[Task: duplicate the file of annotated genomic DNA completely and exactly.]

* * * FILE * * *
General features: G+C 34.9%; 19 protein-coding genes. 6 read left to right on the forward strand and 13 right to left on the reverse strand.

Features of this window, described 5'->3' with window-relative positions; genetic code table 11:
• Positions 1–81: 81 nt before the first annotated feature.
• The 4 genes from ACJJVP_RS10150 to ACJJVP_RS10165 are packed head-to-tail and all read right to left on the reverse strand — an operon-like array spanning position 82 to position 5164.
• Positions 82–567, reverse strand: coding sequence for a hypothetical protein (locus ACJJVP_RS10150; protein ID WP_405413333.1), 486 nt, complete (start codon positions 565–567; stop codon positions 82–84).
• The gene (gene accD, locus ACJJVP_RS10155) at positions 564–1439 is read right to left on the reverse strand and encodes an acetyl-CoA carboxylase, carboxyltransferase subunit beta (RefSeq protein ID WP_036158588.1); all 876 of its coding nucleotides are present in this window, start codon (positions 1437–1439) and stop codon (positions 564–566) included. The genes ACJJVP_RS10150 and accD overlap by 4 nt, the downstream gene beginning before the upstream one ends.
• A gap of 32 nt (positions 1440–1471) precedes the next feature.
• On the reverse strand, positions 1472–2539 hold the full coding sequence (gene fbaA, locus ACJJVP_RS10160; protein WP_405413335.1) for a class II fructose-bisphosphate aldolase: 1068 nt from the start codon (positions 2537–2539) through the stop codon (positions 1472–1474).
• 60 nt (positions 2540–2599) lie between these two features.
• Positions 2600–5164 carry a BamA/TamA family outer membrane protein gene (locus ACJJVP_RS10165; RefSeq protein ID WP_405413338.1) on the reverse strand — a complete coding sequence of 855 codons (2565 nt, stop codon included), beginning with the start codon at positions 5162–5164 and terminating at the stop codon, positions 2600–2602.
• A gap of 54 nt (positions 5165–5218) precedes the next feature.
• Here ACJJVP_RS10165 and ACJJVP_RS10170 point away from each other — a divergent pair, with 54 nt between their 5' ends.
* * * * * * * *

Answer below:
General features: G+C 34.9%; 19 protein-coding genes. 6 read left to right on the forward strand and 13 right to left on the reverse strand.

Features of this window, described 5'->3' with window-relative positions; genetic code table 11:
• Positions 1–81: 81 nt before the first annotated feature.
• The 4 genes from ACJJVP_RS10150 to ACJJVP_RS10165 are packed head-to-tail and all read right to left on the reverse strand — an operon-like array spanning position 82 to position 5164.
• Positions 82–567, reverse strand: coding sequence for a hypothetical protein (locus ACJJVP_RS10150; protein ID WP_405413333.1), 486 nt, complete (start codon positions 565–567; stop codon positions 82–84).
• The gene (gene accD, locus ACJJVP_RS10155) at positions 564–1439 is read right to left on the reverse strand and encodes an acetyl-CoA carboxylase, carboxyltransferase subunit beta (RefSeq protein ID WP_036158588.1); all 876 of its coding nucleotides are present in this window, start codon (positions 1437–1439) and stop codon (positions 564–566) included. The genes ACJJVP_RS10150 and accD overlap by 4 nt, the downstream gene beginning before the upstream one ends.
• A gap of 32 nt (positions 1440–1471) precedes the next feature.
• On the reverse strand, positions 1472–2539 hold the full coding sequence (gene fbaA, locus ACJJVP_RS10160; protein WP_405413335.1) for a class II fructose-bisphosphate aldolase: 1068 nt from the start codon (positions 2537–2539) through the stop codon (positions 1472–1474).
• 60 nt (positions 2540–2599) lie between these two features.
• Positions 2600–5164 carry a BamA/TamA family outer membrane protein gene (locus ACJJVP_RS10165; RefSeq protein ID WP_405413338.1) on the reverse strand — a complete coding sequence of 855 codons (2565 nt, stop codon included), beginning with the start codon at positions 5162–5164 and terminating at the stop codon, positions 2600–2602.
• A gap of 54 nt (positions 5165–5218) precedes the next feature.
• Here ACJJVP_RS10165 and ACJJVP_RS10170 point away from each other — a divergent pair, with 54 nt between their 5' ends.